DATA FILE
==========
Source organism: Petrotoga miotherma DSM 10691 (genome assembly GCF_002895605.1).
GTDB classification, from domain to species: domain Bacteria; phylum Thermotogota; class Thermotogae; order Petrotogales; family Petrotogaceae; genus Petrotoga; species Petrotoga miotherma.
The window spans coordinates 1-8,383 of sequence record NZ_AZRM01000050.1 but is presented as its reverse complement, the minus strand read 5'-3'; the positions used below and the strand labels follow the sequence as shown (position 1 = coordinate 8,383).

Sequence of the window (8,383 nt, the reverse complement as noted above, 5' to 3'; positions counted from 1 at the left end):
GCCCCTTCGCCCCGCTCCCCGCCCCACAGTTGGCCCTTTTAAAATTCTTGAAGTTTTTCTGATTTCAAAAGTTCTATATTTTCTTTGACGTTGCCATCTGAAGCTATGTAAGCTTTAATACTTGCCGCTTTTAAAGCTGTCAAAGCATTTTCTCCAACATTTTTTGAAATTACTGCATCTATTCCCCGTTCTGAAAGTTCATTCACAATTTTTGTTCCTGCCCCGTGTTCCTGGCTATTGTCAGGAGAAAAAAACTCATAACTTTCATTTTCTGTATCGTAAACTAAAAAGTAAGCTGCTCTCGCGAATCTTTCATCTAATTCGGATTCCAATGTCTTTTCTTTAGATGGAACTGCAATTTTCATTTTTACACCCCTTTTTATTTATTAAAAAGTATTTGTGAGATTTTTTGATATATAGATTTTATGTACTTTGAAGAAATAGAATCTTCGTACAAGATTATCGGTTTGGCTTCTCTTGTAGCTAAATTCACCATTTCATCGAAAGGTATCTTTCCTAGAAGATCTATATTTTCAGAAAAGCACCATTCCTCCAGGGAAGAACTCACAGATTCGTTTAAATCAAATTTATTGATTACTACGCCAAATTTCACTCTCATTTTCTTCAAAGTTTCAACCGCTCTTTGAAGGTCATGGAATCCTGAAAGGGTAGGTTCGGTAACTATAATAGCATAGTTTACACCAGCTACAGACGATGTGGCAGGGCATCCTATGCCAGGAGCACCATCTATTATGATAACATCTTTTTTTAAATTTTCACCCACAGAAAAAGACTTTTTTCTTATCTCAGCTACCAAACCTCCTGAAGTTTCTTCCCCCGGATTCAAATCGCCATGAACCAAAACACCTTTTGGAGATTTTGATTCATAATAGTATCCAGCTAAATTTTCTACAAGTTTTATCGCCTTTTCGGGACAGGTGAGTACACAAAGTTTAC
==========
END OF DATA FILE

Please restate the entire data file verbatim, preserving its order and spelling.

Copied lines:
Source organism: Petrotoga miotherma DSM 10691 (genome assembly GCF_002895605.1).
GTDB classification, from domain to species: domain Bacteria; phylum Thermotogota; class Thermotogae; order Petrotogales; family Petrotogaceae; genus Petrotoga; species Petrotoga miotherma.
The window spans coordinates 1-8,383 of sequence record NZ_AZRM01000050.1 but is presented as its reverse complement, the minus strand read 5'-3'; the positions used below and the strand labels follow the sequence as shown (position 1 = coordinate 8,383).

Sequence of the window (8,383 nt, the reverse complement as noted above, 5' to 3'; positions counted from 1 at the left end):
GCCCCTTCGCCCCGCTCCCCGCCCCACAGTTGGCCCTTTTAAAATTCTTGAAGTTTTTCTGATTTCAAAAGTTCTATATTTTCTTTGACGTTGCCATCTGAAGCTATGTAAGCTTTAATACTTGCCGCTTTTAAAGCTGTCAAAGCATTTTCTCCAACATTTTTTGAAATTACTGCATCTATTCCCCGTTCTGAAAGTTCATTCACAATTTTTGTTCCTGCCCCGTGTTCCTGGCTATTGTCAGGAGAAAAAAACTCATAACTTTCATTTTCTGTATCGTAAACTAAAAAGTAAGCTGCTCTCGCGAATCTTTCATCTAATTCGGATTCCAATGTCTTTTCTTTAGATGGAACTGCAATTTTCATTTTTACACCCCTTTTTATTTATTAAAAAGTATTTGTGAGATTTTTTGATATATAGATTTTATGTACTTTGAAGAAATAGAATCTTCGTACAAGATTATCGGTTTGGCTTCTCTTGTAGCTAAATTCACCATTTCATCGAAAGGTATCTTTCCTAGAAGATCTATATTTTCAGAAAAGCACCATTCCTCCAGGGAAGAACTCACAGATTCGTTTAAATCAAATTTATTGATTACTACGCCAAATTTCACTCTCATTTTCTTCAAAGTTTCAACCGCTCTTTGAAGGTCATGGAATCCTGAAAGGGTAGGTTCGGTAACTATAATAGCATAGTTTACACCAGCTACAGACGATGTGGCAGGGCATCCTATGCCAGGAGCACCATCTATTATGATAACATCTTTTTTTAAATTTTCACCCACAGAAAAAGACTTTTTTCTTATCTCAGCTACCAAACCTCCTGAAGTTTCTTCCCCCGGATTCAAATCGCCATGAACCAAAACACCTTTTGGAGATTTTGATTCATAATAGTATCCAGCTAAATTTTCTACAAGTTTTATCGCCTTTTCGGGACAGGTGAGTACACAAAGTTTAC